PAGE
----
Every week regular visitors Dawn and Helen visit State Library of Queensland to pursue their shared love of family history. They told the story of their 25 year friendship to Senior Librarian, Christina Ealing-Godbold.
Dawn and I have been coming together to the State Library since the 1990s, spending our time at South Bank, Cannon Hill and then back at the refurbished building in South Bank. We find the staff at State Library are so helpful and knowledgeable. It is better to come to the library to do our work as we can bounce our questions off staff, and each other, to improve the accuracy of our family history and make sure we have got it right. Dawn had been doing her family history prior to our meeting.
Our friendship has given us travelling companions, as Dawn’s husband died in 2006 and my husband is not fond of travelling. We have been as far north as Mossman, North Queensland, down the middle through Charters Towers, Barcaldine, Augathella, Charleville and coastal cities as well. We have shared driving all over the state to find our relatives.
Bottles of hot water and spare rags are important to our travel stories. Grave stones go black with time, and then you can’t photograph them to record the family history. As well as hot water and rags for cleaning, we also travel with black felt pens so we can fill in missing letters before photographing the stones.
In 2007 and in 2010, Dawn and I traveled to Ireland, Scotland and many European cities, including Brussels and Amsterdam. Many of our Scottish families were buried in the same graveyards. As we entered the graveyard, Dawn would take one side and I would take the other. Once, when visiting the Isle of Arran, Dawn pointed to one side and suggested I start there. The very first grave was filled with one whole line of my family. We just stumbled over it, and it cleaned up beautifully, so we could photograph the whole family line in one shot. It was serendipity. In 2010 I visited my Grandpa’s brother’s grave at Tyne Cot in Belgium. What struck me was the size of the cemeteries – so large – so many young lives.
Family historians, archivists, librarians and cemetery sextons have been so ready to share their information with us. A Sexton in Lesmahagow cemetery in Lanarkshire, Scotland, took my long list of ancestors and sent photographs of every grave back to my son in Queensland.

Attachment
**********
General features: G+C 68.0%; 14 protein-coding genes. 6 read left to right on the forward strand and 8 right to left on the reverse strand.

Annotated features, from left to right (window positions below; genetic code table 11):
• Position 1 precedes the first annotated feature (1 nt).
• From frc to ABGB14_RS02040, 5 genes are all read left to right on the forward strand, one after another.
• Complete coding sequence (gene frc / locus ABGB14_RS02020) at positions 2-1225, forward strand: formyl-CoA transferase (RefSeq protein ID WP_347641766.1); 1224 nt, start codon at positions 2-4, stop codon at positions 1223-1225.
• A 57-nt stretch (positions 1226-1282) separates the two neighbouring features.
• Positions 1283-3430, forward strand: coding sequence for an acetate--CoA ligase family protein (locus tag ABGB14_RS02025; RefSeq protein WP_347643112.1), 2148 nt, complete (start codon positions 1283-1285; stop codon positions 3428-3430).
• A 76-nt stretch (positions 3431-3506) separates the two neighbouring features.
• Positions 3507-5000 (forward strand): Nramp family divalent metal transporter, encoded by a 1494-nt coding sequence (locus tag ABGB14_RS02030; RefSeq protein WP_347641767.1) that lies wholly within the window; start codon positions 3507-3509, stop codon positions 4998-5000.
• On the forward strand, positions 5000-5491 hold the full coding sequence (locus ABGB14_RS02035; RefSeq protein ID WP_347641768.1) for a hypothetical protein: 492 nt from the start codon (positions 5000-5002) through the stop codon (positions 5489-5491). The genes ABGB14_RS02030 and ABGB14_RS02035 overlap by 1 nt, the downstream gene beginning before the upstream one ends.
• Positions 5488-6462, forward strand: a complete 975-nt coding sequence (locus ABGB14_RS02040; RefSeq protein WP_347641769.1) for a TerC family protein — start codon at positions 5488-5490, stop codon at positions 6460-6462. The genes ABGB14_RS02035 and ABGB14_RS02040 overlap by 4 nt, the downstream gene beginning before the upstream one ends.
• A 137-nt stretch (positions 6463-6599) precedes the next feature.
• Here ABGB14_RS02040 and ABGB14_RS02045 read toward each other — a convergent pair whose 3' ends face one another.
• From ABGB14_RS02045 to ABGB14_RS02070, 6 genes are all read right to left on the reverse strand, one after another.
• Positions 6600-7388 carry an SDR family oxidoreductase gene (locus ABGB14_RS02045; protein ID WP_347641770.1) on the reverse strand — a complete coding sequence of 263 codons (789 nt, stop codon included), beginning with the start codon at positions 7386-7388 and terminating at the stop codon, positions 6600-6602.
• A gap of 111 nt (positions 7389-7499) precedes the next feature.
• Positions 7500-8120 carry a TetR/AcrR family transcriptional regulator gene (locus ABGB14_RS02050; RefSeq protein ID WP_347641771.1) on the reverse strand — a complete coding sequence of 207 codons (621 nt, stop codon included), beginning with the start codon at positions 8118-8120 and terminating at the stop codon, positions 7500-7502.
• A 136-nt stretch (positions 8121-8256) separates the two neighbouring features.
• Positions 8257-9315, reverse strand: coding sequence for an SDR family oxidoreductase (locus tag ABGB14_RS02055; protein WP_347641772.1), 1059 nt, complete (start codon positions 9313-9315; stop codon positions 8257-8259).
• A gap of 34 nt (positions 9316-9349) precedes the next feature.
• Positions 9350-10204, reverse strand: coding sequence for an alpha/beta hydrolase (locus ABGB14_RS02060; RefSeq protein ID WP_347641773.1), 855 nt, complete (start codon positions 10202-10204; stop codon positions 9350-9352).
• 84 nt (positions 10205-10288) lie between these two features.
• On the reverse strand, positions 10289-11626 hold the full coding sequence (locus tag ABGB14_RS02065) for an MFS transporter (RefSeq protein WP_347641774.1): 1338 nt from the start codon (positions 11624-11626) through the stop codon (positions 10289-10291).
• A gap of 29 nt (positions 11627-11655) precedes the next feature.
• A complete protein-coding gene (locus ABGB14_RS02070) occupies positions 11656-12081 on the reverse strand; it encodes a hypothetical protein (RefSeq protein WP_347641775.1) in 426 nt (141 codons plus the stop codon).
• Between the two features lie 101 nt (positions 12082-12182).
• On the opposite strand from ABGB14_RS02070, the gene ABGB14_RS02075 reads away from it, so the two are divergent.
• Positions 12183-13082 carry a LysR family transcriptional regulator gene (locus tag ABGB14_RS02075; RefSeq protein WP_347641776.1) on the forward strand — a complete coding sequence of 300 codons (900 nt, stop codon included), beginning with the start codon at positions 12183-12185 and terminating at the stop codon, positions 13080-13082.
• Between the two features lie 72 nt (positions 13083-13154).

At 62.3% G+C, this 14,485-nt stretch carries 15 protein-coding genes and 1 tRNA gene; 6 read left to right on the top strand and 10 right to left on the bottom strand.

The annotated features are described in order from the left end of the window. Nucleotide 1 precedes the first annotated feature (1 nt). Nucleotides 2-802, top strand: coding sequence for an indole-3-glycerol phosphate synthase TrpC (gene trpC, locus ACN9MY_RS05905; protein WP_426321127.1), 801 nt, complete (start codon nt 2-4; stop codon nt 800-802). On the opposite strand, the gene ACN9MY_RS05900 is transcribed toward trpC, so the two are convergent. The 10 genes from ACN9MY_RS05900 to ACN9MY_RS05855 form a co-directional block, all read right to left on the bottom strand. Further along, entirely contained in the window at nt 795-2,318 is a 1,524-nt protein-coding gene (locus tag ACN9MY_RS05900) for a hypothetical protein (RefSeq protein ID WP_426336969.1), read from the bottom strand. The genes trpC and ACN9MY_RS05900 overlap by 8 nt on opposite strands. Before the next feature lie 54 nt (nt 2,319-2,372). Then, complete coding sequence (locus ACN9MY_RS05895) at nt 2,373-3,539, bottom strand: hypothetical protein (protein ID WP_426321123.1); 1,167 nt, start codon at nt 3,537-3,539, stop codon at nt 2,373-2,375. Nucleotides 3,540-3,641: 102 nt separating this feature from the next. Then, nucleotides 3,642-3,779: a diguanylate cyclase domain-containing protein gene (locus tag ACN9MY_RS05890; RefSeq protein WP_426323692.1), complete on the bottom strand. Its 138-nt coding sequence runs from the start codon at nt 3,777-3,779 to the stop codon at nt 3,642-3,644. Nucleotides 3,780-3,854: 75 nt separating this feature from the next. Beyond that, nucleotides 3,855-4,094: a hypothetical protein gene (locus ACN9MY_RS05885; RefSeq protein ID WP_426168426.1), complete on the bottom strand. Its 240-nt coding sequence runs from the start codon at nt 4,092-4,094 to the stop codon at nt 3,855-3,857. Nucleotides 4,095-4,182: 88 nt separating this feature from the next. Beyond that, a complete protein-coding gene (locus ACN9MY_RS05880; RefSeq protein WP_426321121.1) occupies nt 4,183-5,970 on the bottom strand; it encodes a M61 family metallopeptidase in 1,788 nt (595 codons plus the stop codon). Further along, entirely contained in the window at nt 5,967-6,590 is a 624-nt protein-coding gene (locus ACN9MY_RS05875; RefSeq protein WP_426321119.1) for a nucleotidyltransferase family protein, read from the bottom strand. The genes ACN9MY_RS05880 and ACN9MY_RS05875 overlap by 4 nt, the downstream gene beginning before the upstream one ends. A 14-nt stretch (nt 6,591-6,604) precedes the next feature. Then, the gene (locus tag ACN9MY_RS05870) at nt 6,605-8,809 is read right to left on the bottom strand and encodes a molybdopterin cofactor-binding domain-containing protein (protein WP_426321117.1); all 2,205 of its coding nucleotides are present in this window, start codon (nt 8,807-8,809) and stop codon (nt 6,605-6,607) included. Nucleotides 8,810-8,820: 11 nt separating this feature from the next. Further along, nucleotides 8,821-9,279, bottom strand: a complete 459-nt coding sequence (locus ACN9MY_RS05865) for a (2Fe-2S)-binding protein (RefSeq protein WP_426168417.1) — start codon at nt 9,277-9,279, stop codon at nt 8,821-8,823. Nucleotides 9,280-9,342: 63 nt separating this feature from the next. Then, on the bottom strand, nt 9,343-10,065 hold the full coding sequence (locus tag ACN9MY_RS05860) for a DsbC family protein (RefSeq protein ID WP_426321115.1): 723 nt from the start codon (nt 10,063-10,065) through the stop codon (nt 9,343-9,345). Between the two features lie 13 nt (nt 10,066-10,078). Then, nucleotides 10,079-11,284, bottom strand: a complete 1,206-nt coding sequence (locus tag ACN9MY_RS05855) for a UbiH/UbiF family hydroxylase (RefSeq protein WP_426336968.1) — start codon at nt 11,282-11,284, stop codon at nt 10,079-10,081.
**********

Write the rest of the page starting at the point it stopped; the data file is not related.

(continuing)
The next step of our journey, hopefully, will be Budapest to Amsterdam by river boat. But there is always more research to do here in Queensland. Relatives keep leaving more children!
I met Helen at Master Yungs gym at Carseldine in 1992. We were both foundation members. In the midst of leg stretches, Helen mentioned that her father had just died, and she had no knowledge of his family. I had already pursued family history with my husband, Keith, and I had been a user of State Library since 1987. At the next gym class, I announced to Helen that I had found the details of her father and grandfather. Helen was hooked. Together Helen and I have traveled the world in pursuit of our family history, and we have visited almost every cemetery in Queensland to photograph our ancestors’ graves and to clean them as well.
Earlier generations didn’t talk about their history, and I have found so much about the lives of my ancestors, including their jobs and their living conditions, which I have found intriguing. I have a mixture of Dutch, Irish and Scottish ancestry. Helen has Irish and Scottish, and together we are documenting our family lines.
We travel too, driving all over England, Scotland and Ireland. In 2010, we went to Paris to see my De Brueys ancestor’s name, which is written on the Arc de Triomphe. He was an admiral under Napoleon. We took the train through the tunnel from London. Then we joined a tour to visit the war cemeteries of the Western Front. I visited the archives in Amsterdam to follow my De Brueys family. We both visited the National Archives of Scotland. My daughter is a librarian in Canberra, and she helped me to begin my family history journey. We have learned much about using archives and libraries.
I would like to follow some more links to Keith’s great uncle who was a Presbyterian Minister in New South Wales. To date, this has been mostly a Queensland story, but there are some links in other states to follow.
Our shared interest has given us a great friendship. State Library is the meeting place for our friendship and where we plan our adventures.
Do you have an SLQ story to share? Tell us – visit our information desks or email us: VisitorServices@slq.qld.gov.au
As told to Christina Ealing Godbold, Senior Librarian